From RealtyTimes, Bob Hunt discusses the recent Massachusetts which said that realtors could be classified as independent contractors and its relationship to classifying real estate assistants as independent contractors, particularly in California. Bob writes:
The motivations for such misclassification are fairly obvious. No withholding is paid on behalf of independent contractors. Generally, workman’s compensation is not paid either. There are also other payments an employer is required to make for employees but not for independent contractors. Perhaps even more important to many is that there is simply a whole lot less paperwork involved if a provider of service is treated as an independent contractor rather than as an employee.
There are a number of both state and federal tests to determine whether or not a relationship is one of principal/independent contractor rather than employer/employee. Most of these have to do with control. In general, if the individual is subject to the principal’s instructions about when, where, and how to work, the person is probably an employee. Are the worker’s expenses reimbursed? If so, he or she is probably an employee. Can the worker make a profit or sustain a loss? If so, he or she is probably an independent contractor. The lists of questions go on and on.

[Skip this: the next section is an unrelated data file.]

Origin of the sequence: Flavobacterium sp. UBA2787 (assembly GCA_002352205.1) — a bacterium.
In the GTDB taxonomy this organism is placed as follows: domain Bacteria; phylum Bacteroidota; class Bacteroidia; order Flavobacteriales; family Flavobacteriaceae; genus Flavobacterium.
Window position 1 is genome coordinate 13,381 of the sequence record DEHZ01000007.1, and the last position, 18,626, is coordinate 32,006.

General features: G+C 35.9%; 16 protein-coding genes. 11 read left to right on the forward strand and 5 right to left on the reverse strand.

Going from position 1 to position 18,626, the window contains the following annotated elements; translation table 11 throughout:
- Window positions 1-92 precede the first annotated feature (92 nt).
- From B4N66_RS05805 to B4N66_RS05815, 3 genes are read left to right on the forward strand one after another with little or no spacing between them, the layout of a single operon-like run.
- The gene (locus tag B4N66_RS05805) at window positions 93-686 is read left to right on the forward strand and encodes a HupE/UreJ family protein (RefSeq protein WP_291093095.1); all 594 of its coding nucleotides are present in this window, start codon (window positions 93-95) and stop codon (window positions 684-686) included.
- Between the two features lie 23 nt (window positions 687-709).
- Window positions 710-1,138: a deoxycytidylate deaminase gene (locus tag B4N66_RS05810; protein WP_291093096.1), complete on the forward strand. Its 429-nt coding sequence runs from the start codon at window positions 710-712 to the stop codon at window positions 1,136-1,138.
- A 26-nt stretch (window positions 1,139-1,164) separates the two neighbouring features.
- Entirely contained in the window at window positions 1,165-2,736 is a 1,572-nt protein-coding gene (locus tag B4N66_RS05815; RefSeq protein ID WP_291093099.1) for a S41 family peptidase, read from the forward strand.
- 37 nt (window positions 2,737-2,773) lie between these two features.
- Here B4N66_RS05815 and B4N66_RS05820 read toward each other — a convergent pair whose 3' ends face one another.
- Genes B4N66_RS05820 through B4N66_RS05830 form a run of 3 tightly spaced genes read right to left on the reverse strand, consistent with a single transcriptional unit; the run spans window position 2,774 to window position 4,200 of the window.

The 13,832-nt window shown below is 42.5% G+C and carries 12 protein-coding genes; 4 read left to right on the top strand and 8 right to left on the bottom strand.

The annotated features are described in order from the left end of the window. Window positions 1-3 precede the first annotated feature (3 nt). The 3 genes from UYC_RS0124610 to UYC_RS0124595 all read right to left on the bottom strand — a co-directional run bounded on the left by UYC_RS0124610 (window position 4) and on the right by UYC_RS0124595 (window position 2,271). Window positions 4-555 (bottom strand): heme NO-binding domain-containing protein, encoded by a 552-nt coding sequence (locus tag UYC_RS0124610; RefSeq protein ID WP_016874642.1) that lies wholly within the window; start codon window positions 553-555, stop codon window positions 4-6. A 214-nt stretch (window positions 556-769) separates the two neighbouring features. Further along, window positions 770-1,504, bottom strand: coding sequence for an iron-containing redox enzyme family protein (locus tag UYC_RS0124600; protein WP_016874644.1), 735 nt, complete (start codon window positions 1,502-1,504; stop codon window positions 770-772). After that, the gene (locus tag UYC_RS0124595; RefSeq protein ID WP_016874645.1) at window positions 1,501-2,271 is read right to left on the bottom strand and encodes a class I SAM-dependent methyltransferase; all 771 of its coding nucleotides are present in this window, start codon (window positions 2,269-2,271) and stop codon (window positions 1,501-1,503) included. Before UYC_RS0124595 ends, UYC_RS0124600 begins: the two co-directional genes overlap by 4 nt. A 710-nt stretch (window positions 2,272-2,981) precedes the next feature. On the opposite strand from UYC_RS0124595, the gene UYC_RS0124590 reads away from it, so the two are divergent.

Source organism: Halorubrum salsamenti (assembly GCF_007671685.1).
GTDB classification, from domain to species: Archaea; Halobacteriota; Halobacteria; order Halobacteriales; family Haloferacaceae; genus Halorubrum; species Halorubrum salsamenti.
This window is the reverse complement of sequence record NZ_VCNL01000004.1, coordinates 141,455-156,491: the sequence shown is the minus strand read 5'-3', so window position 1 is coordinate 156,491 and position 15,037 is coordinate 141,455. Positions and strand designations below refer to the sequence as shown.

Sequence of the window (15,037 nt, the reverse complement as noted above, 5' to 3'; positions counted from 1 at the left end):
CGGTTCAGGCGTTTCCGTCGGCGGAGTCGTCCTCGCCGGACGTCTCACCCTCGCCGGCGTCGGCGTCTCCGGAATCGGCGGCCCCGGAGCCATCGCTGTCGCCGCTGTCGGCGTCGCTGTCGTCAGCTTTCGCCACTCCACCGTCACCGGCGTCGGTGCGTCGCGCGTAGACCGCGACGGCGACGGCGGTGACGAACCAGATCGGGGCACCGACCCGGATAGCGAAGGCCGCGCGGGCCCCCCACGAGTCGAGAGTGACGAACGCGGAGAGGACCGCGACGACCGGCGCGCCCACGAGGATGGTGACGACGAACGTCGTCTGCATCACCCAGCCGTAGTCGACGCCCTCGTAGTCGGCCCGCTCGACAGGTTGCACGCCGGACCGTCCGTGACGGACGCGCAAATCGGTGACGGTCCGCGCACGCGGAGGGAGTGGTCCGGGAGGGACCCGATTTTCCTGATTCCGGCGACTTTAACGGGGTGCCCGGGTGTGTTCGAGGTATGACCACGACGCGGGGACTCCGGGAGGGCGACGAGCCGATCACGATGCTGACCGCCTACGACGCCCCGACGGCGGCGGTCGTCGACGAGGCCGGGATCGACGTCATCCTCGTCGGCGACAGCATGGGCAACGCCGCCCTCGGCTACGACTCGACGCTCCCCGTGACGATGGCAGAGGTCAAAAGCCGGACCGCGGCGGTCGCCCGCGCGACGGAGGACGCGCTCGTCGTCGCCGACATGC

In California, real estate agents and teams often seek to hire real-estate licensed assistants, thinking that this will bring them under the general rule that allows real estate agents to be classified as independent contractors for I.R.S. purposes. But this rule requires a three-element test:
- The individual must be licensed.
- There must be a contract between broker and agent.
- Payment to the agent must be based on the results they produce (i.e. commissions), not on a fixed wage or time-based scale.
Usually, the relation between the assistant and the associate licensee who hires the assistant will lack this third element. Assistants are generally paid on an hourly basis or at a fixed wage, sometimes with a bonus element.
Read the full story at Massachusetts Case Does Not OK Classifying Personal Assistants As Independent Contractors.